This event has been put together by your local homeschooling community who want to help and are willing to share their time, resources, and experience with all who are genuinely interested.
Cost: $9 per person OR $15 with a catered lunch (yum!)
RSVP: Michelle Hamlin, firstname.lastname@example.org
**Note: no childcare provided (babes in arms are welcome to join moms, but please find childcare for your other children)
This event is rooted in a Christian perspective; therefore, the views and testimonies will have such references. This in no way excludes anyone from participating - and this will not be a church service. There will be a variety of Christian and secular curriculum we will have on display for all to review for themselves. Thank you.
If you like local homeschool events, spread the word, especially with those who are on the fence about the decision to homeschool or need encouragement. We have seasoned moms and terrific resources to share, and you can also enjoy a catered lunch! (You may bring your own lunch as well.) For more information, contact Michelle at: email@example.com or select that you are going to the event, so we can have an accurate head count.
Many of you have asked how the IOWA Test of Basic Skills and the Terra Nova standardized tests are different from each other. Michelle (actually spelled "Michaél"), who offers the IOWA, sent me her view of the differences between the two tests. She has proctored both tests for quite a long time now and did a lot of research on the differences between the two standardized tests. In my view (and hers), either one is fine, but here are the differences she noted:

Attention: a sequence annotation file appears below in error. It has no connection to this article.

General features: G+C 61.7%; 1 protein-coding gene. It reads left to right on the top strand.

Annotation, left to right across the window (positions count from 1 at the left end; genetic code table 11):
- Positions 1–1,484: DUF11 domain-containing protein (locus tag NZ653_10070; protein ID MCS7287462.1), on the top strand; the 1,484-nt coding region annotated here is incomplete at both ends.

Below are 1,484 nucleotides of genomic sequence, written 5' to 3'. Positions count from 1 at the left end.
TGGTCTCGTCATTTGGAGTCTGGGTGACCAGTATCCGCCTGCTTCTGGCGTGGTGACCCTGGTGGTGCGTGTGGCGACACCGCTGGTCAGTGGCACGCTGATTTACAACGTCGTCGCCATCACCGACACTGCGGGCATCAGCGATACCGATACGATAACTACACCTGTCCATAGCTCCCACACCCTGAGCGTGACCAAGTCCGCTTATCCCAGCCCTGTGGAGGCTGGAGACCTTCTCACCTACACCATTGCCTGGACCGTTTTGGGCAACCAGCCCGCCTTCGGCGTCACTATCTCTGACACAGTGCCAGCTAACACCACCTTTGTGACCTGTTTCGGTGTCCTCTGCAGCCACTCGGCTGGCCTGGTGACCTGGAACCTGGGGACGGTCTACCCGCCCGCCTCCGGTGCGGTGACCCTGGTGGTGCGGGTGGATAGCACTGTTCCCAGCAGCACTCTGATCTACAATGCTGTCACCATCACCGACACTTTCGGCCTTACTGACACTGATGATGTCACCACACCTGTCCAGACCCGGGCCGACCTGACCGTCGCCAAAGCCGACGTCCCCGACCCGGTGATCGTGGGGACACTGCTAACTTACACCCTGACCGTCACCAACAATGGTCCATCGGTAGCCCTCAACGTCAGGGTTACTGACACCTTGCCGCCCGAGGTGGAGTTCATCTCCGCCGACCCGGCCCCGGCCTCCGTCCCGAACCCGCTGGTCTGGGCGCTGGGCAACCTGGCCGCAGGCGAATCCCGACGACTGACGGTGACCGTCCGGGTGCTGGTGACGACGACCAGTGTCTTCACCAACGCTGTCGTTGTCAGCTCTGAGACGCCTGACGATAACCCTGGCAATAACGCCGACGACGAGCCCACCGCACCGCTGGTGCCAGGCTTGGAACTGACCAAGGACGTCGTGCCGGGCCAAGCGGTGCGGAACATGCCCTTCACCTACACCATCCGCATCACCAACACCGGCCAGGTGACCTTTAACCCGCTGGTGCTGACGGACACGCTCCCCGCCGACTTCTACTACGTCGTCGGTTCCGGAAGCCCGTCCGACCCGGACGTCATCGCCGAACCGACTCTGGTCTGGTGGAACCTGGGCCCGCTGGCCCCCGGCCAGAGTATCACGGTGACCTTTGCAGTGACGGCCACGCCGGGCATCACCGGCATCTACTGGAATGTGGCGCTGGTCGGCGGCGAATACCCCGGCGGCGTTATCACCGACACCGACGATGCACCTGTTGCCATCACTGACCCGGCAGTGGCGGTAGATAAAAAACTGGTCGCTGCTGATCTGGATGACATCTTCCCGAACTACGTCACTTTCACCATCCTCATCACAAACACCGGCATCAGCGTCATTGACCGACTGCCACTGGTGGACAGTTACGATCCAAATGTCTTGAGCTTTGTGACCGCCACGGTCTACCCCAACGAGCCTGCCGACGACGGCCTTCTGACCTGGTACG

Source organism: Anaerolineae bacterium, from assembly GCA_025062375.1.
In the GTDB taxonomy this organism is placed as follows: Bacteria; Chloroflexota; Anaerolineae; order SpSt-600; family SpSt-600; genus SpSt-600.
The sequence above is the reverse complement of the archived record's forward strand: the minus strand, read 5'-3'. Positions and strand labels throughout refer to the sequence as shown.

The Iowa Basic Skills Test is a top-rated, nationally standardized test designed to evaluate thinking skills. It is very similar to the Stanford Achievement Test, except that it has time limits.
The Iowa test separates skills, like capitalization and punctuation, spelling, estimation, and problem solving - to name a few, into their own subsections of the test. This makes it possible for the parent to see specifically how the student grasps those certain concepts.
The core groups for grades three through eight are: vocabulary, spelling, reading comprehension, usage and expression, capitals, punctuation, math concepts and estimation, math problem solving and data interpretation, and computation.
The core group for grades nine and ten are: vocabulary, reading comprehension, revising written materials, spelling, math concepts and problem solving, and math computation.